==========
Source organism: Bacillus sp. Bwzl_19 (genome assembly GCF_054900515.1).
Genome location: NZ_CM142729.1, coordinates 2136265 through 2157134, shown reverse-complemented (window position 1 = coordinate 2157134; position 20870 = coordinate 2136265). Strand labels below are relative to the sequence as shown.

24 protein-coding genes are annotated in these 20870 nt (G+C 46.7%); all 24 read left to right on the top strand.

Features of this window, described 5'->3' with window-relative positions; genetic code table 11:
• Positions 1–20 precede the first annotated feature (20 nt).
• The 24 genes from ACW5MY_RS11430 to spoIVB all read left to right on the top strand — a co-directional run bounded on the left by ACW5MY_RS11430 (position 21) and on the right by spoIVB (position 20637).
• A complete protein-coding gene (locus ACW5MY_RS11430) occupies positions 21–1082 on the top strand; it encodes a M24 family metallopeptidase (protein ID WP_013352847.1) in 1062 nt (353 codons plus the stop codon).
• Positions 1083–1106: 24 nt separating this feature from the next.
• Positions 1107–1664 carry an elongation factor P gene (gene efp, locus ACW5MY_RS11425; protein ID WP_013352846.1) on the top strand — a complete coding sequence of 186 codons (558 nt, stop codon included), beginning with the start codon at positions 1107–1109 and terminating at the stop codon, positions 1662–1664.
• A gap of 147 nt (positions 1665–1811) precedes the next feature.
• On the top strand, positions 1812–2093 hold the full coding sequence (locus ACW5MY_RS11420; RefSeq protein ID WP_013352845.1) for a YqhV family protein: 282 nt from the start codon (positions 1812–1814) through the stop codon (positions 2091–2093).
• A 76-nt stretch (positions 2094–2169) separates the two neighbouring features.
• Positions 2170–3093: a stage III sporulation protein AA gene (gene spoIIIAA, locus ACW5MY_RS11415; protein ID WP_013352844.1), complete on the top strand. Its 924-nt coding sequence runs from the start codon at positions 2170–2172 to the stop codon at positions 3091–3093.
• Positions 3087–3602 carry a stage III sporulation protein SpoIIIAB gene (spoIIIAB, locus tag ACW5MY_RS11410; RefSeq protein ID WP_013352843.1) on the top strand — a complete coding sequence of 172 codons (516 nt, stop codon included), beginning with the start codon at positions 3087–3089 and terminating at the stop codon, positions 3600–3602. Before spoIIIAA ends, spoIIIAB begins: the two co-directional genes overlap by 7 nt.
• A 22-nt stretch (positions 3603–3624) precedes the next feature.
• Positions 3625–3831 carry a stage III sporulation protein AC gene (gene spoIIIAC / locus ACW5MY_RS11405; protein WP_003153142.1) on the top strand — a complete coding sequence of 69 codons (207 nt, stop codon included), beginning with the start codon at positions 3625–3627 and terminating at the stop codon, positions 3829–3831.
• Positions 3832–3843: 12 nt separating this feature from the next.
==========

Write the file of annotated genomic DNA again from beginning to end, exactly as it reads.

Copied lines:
Source organism: Bacillus sp. Bwzl_19 (genome assembly GCF_054900515.1).
Genome location: NZ_CM142729.1, coordinates 2136265 through 2157134, shown reverse-complemented (window position 1 = coordinate 2157134; position 20870 = coordinate 2136265). Strand labels below are relative to the sequence as shown.

24 protein-coding genes are annotated in these 20870 nt (G+C 46.7%); all 24 read left to right on the top strand.

Features of this window, described 5'->3' with window-relative positions; genetic code table 11:
• Positions 1–20 precede the first annotated feature (20 nt).
• The 24 genes from ACW5MY_RS11430 to spoIVB all read left to right on the top strand — a co-directional run bounded on the left by ACW5MY_RS11430 (position 21) and on the right by spoIVB (position 20637).
• A complete protein-coding gene (locus ACW5MY_RS11430) occupies positions 21–1082 on the top strand; it encodes a M24 family metallopeptidase (protein ID WP_013352847.1) in 1062 nt (353 codons plus the stop codon).
• Positions 1083–1106: 24 nt separating this feature from the next.
• Positions 1107–1664 carry an elongation factor P gene (gene efp, locus ACW5MY_RS11425; protein ID WP_013352846.1) on the top strand — a complete coding sequence of 186 codons (558 nt, stop codon included), beginning with the start codon at positions 1107–1109 and terminating at the stop codon, positions 1662–1664.
• A gap of 147 nt (positions 1665–1811) precedes the next feature.
• On the top strand, positions 1812–2093 hold the full coding sequence (locus ACW5MY_RS11420; RefSeq protein ID WP_013352845.1) for a YqhV family protein: 282 nt from the start codon (positions 1812–1814) through the stop codon (positions 2091–2093).
• A 76-nt stretch (positions 2094–2169) separates the two neighbouring features.
• Positions 2170–3093: a stage III sporulation protein AA gene (gene spoIIIAA, locus ACW5MY_RS11415; protein ID WP_013352844.1), complete on the top strand. Its 924-nt coding sequence runs from the start codon at positions 2170–2172 to the stop codon at positions 3091–3093.
• Positions 3087–3602 carry a stage III sporulation protein SpoIIIAB gene (spoIIIAB, locus tag ACW5MY_RS11410; RefSeq protein ID WP_013352843.1) on the top strand — a complete coding sequence of 172 codons (516 nt, stop codon included), beginning with the start codon at positions 3087–3089 and terminating at the stop codon, positions 3600–3602. Before spoIIIAA ends, spoIIIAB begins: the two co-directional genes overlap by 7 nt.
• A 22-nt stretch (positions 3603–3624) precedes the next feature.
• Positions 3625–3831 carry a stage III sporulation protein AC gene (gene spoIIIAC / locus ACW5MY_RS11405; protein WP_003153142.1) on the top strand — a complete coding sequence of 69 codons (207 nt, stop codon included), beginning with the start codon at positions 3625–3627 and terminating at the stop codon, positions 3829–3831.
• Positions 3832–3843: 12 nt separating this feature from the next.